I’ve never been particularly offended by the various cultural stereotypes of Jewish women that portray us being zaftig, food-loving mamalehs-in-the-making; as someone who falls perfectly within the parameters of this description, I tend to favor anything that lends legitimacy to my, uh, lovely lady lumps. But when it comes to Jewish women’s body image, there may be a darker reality lurking out of the sight of stereotypes.
Last week in the Forward, Jay Michaelson writes about the need to rethink egalitarianism. Egalitarian synagogues, he says, tend to be egalitarian in only one way: everyone is equally bored. (“Egalitarian” in American Jewish life has historically referred to prayer services where men and women can both participate fully and take on leadership roles.) He talks about friends who attend Orthodox prayer services because they find more meaning in the service, and about how attempts at inclusiveness and egalitarianism often translate
One of the benefits of being in my parents’ home is access to a whole range of print media to which I would otherwise never subscribe. On the flip side, it also means I encounter a whole range of political opinions that I would otherwise avoid like the plague.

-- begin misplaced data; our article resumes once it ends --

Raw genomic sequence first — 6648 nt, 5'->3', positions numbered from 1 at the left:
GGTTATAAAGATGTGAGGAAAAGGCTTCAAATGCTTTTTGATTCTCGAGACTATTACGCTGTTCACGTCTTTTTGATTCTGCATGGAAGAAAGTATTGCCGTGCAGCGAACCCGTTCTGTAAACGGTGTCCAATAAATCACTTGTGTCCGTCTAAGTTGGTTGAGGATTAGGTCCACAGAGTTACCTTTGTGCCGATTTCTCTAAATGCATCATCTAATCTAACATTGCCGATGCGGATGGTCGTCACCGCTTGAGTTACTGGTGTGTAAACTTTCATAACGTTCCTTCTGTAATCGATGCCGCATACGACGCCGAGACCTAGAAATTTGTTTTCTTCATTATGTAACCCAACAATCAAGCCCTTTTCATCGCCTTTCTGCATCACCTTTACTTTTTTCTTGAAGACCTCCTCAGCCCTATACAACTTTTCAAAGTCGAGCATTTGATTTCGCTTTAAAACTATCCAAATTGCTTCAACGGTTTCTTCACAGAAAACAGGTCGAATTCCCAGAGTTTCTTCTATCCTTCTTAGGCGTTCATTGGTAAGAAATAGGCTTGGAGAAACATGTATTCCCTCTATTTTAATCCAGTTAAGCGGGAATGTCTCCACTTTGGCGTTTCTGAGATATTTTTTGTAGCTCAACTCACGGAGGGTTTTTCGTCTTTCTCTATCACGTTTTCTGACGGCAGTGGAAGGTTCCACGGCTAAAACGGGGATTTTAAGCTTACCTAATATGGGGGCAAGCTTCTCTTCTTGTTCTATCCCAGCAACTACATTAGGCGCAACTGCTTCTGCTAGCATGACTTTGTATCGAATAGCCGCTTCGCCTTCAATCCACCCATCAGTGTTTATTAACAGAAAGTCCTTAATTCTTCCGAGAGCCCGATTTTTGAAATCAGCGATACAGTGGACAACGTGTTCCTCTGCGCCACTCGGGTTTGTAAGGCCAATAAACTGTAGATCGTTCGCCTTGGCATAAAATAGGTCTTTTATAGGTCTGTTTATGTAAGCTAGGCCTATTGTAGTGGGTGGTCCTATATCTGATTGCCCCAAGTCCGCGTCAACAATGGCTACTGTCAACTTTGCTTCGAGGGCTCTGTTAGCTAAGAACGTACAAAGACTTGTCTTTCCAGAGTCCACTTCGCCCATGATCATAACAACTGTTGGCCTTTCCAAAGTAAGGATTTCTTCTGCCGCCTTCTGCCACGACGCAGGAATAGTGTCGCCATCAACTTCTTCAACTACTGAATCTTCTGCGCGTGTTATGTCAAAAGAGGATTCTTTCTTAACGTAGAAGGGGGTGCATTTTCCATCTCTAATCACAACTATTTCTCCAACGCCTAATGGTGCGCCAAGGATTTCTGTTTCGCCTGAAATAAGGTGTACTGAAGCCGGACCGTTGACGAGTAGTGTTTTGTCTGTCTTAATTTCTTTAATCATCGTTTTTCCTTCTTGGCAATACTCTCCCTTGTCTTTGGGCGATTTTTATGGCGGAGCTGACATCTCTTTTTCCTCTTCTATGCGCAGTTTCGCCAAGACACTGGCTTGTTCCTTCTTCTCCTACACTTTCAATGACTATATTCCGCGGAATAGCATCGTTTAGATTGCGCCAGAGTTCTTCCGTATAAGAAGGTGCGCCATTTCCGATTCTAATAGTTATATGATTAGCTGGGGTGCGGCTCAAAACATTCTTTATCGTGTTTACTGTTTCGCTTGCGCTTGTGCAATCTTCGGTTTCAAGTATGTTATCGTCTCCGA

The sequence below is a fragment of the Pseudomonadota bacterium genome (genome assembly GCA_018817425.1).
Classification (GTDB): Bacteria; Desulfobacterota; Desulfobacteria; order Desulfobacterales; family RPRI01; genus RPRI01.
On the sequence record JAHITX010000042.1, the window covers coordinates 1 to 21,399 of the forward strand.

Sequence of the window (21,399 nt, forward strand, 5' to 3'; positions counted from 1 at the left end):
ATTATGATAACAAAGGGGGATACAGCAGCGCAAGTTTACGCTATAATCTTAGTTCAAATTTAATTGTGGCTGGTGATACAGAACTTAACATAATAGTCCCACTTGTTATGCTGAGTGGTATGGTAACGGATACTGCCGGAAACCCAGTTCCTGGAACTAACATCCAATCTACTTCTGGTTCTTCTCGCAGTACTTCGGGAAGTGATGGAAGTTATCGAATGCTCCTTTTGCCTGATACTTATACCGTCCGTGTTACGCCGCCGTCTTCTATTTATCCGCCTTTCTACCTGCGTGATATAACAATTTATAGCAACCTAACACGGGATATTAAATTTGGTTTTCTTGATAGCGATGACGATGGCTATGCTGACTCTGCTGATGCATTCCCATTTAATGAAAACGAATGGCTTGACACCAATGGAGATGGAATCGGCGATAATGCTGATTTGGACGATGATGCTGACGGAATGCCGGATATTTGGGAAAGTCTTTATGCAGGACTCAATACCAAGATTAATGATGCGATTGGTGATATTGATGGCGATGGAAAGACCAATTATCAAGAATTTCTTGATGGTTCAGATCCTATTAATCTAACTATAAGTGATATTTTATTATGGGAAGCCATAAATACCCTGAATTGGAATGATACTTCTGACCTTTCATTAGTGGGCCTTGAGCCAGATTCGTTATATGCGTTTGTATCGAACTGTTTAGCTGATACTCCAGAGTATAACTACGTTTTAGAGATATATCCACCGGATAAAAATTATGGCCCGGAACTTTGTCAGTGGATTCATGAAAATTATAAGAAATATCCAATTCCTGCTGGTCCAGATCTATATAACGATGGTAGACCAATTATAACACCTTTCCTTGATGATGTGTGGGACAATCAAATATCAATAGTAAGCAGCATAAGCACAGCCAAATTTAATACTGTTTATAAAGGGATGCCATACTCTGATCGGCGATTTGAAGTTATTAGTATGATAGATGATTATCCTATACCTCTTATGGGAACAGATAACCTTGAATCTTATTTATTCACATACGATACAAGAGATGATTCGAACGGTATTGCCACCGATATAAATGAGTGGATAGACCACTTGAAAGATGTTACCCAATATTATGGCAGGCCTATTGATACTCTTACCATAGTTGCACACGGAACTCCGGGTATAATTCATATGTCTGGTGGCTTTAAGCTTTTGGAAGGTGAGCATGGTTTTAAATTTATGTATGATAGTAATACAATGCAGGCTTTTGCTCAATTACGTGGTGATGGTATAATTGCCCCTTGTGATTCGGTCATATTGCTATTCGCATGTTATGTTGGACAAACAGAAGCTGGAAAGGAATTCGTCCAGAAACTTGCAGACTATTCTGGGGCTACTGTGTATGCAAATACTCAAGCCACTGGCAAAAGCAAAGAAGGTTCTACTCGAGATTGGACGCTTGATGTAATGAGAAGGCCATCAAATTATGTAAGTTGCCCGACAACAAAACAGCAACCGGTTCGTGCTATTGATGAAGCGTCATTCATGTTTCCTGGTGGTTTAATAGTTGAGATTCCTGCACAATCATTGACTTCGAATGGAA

Following the arrest today of Anat Hoffman — chair of Women of the Wall, and former Jerusalem municipal council member — for being a woman holding a Torah at the Western Wall plaza, Hoffman offered me her first-hand account of this morning’s events.
A new anthology, titled “Keep Your Wives Away from Them: Orthodox Women, Unorthodox Desires,” includes essays by 14 women who identify themselves as part of the GLBQT community. Some remain part of the frumcommunity, and write anonymously. One is from a prominent politicallyconservative family and talks about her family’s gradual acceptanceprocess of her and her non-Jewish partner.
My friend Becca, along with some of her Orthodox Jewish Day School friends/co-tichel cuties created a pretty intense fusion of Lady Gaga and traditional Orthodox concepts (the wearing of the tichel – garb for married women, preparing for Shabbat, and the waiting for the Messiah). This is not a likely combination so that’s probably why it has been getting so much attention in the blogosphere, both positive and negative.
I was a little surprised to see how much frank talk about sex was featured in The Sisterhoodthis week. As a teenager, I am used to people around me talking about sex a lot--in real life, in movies, in songs, in basically every medium except in Jewish blogs. But that is no longer!
I’ve been doing a lot of reading lately about niddah, or the laws having to do with a women’s monthly immersion in the mikveh (this is what happens when you run a Jewish blog---you read a lot of random things). I am no expert on this issue---far from it---but I think it’s a really interesting topic, and something that more women should be aware of, especially in light of the battle over mikvaot that is going on in some communities in Israel right now.